Ever notice that every blockbuster movie has the same fundamental pieces? A hero, a journey, some conflicts to muck it all up, a reward, and the hero returning home and everybody applauding his or her swag? Yeah, scholar Joseph Campbell noticed first—in 1949. He wrote The Hero With a Thousand Faces, in which he outlined the 17 stages of a mythological hero's journey.
About half a century later, Christopher Vogler condensed those stages down to 12 in an attempt to show Hollywood how every story ever written should—and, uh, does—follow Campbell's pattern. We're working with those 12 stages, so take a look. (P.S. Want more? We have an entire Online Course devoted to the hero's journey.)
Anakin Skywalker's ordinary world is pretty sweet. He's got an awesome mentor in Obi-Wan Kenobi, who loves him like a brother and has taught him everything he knows about the Force.
He's got a secret wife whom he loves dearly and can't wait to return to when his mission with Obi-Wan will take him closer to home.
And, to top it all off, he's rising quickly in the Jedi ranks, something he never dreamed he could aspire to as a young child enslaved with his mother. Although he still struggles with his anger and fear, Anakin feels like, for the most part, he's gotten his rage under control.
Call to Adventure
When Padmé tells Anakin that he is going to be a father, everything changes. Suddenly, he's haunted by visions of Padmé dying in childbirth, and he becomes consumed with making sure that never comes to fruition.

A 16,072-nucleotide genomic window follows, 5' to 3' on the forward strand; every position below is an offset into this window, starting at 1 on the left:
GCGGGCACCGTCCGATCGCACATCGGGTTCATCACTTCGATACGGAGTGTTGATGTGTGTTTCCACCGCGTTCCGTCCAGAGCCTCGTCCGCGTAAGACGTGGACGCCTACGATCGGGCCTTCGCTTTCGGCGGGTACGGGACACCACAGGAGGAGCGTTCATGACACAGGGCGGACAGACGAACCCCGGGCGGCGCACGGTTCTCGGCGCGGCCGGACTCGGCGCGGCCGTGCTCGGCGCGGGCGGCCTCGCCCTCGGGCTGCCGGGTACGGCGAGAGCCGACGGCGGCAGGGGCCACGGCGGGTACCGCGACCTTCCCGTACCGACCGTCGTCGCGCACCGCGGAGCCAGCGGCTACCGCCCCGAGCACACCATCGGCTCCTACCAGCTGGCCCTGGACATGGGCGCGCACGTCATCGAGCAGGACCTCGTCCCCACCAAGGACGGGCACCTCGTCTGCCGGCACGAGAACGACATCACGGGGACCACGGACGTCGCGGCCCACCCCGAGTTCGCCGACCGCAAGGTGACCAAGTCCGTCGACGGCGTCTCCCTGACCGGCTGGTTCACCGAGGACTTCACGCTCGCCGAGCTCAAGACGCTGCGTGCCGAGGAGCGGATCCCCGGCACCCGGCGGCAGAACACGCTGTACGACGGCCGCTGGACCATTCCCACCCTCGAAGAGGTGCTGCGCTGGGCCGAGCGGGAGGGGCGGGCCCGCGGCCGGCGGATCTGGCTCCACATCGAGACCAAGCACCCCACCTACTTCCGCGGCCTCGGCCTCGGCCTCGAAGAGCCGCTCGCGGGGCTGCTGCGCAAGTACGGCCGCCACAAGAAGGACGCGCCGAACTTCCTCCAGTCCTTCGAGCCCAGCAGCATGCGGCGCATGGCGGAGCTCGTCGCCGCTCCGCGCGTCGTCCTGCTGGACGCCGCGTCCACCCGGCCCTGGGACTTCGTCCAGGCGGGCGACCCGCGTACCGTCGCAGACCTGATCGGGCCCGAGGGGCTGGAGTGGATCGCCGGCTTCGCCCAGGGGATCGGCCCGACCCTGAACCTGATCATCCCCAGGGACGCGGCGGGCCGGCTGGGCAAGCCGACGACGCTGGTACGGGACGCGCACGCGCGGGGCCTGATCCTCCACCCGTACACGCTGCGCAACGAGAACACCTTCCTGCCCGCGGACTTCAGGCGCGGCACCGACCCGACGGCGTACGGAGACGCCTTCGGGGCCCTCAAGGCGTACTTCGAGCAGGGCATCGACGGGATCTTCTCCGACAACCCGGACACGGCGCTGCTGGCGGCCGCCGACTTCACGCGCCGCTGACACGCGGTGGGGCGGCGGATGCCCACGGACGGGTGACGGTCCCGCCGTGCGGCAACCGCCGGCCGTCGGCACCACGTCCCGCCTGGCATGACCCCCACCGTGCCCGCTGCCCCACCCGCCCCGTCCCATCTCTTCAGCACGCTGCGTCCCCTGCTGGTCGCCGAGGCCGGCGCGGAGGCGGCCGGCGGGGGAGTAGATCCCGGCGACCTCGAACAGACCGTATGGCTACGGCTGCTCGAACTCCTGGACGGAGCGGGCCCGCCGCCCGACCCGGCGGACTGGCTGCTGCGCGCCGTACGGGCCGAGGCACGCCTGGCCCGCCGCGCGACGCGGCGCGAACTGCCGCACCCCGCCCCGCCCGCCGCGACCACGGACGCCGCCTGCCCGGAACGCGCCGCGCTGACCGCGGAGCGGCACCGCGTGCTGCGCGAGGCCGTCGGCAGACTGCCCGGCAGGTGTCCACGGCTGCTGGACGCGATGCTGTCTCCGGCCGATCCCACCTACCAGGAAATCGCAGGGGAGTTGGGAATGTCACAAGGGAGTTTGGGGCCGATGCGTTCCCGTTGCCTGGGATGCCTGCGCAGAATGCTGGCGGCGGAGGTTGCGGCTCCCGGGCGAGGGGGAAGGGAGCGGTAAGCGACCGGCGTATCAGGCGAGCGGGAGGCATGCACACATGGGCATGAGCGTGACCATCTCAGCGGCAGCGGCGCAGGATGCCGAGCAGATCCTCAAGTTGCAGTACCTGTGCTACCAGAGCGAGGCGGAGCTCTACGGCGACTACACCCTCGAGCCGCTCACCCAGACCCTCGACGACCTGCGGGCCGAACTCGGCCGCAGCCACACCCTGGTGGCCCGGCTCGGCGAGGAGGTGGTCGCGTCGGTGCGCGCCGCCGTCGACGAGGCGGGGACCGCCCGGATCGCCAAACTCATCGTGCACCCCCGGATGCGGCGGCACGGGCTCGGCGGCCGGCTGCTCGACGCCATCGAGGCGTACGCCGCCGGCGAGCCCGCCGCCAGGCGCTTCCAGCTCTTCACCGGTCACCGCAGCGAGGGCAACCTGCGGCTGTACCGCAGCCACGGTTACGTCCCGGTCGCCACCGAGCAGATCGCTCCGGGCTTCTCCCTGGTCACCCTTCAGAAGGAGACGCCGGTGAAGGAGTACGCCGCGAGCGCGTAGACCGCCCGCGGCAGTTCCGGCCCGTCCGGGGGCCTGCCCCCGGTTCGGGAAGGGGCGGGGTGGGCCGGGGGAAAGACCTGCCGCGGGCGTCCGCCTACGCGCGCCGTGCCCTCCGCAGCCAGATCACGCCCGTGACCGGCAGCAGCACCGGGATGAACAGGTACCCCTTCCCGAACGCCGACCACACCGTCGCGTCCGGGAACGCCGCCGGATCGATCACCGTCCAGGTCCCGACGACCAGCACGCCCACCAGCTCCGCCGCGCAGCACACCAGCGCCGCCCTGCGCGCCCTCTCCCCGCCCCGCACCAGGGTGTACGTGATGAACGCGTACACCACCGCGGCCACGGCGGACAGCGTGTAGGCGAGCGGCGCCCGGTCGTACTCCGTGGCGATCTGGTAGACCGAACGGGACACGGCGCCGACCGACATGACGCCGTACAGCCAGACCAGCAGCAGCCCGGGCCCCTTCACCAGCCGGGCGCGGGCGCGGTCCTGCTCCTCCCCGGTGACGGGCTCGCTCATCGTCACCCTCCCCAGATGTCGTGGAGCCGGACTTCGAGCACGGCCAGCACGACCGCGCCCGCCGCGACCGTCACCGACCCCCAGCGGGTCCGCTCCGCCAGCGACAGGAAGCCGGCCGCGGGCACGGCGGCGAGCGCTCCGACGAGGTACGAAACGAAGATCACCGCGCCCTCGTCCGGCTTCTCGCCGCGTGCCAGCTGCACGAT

He's no longer content with pursuing the slow and steady path he's on with Obi-Wan because he needs to figure out how to save Padmé as soon as possible.
Refusal of the Call
Count Dooku tells Anakin that he can sense his rage and fear, and that if he'd only use those emotions, he could be that much more powerful with the Force.
Like a good Jedi, Anakin resists the temptation to go to the dark side, but he can't help but have second thoughts about turning down all that extra power.
Meeting the Mentor
Even though Anakin already has a top-notch mentor in Obi-Wan, the Chancellor's patronage is something that is hard to resist. Whenever Anakin starts to doubt the Jedi philosophy, Palpatine is right there, all too ready to drop hints about the dark side and how much more powerful it really is.
When he tells Anakin the story about Darth Plagueis, the Sith Lord who conquered death, Anakin might as well wave a white flag and announce he's switching sides right then and there.
Crossing the Threshold
Anakin contributes to the death of Mace Windu in order to save Chancellor Palpatine, the Sith Lord who has been stealthily gaining total power over the Senate in order to create his own empire. (He's also the only guy who has claimed to have the power to save Padmé from the fate that haunts Anakin's dreams.)
So, Anakin kneels and pledges himself to the dark side as Palpatine's new apprentice. He knows what he's doing is probably wrong, but he's so desperate to save his wife that at this point, he'll do just about anything.
Tests, Allies, Enemies
Now that Anakin has pledged himself to Palpatine, he has to do some pretty terrible things in order to start harvesting his dark side powers. He goes to the Jedi Temple and kills everyone in it, including some adorably British younglings.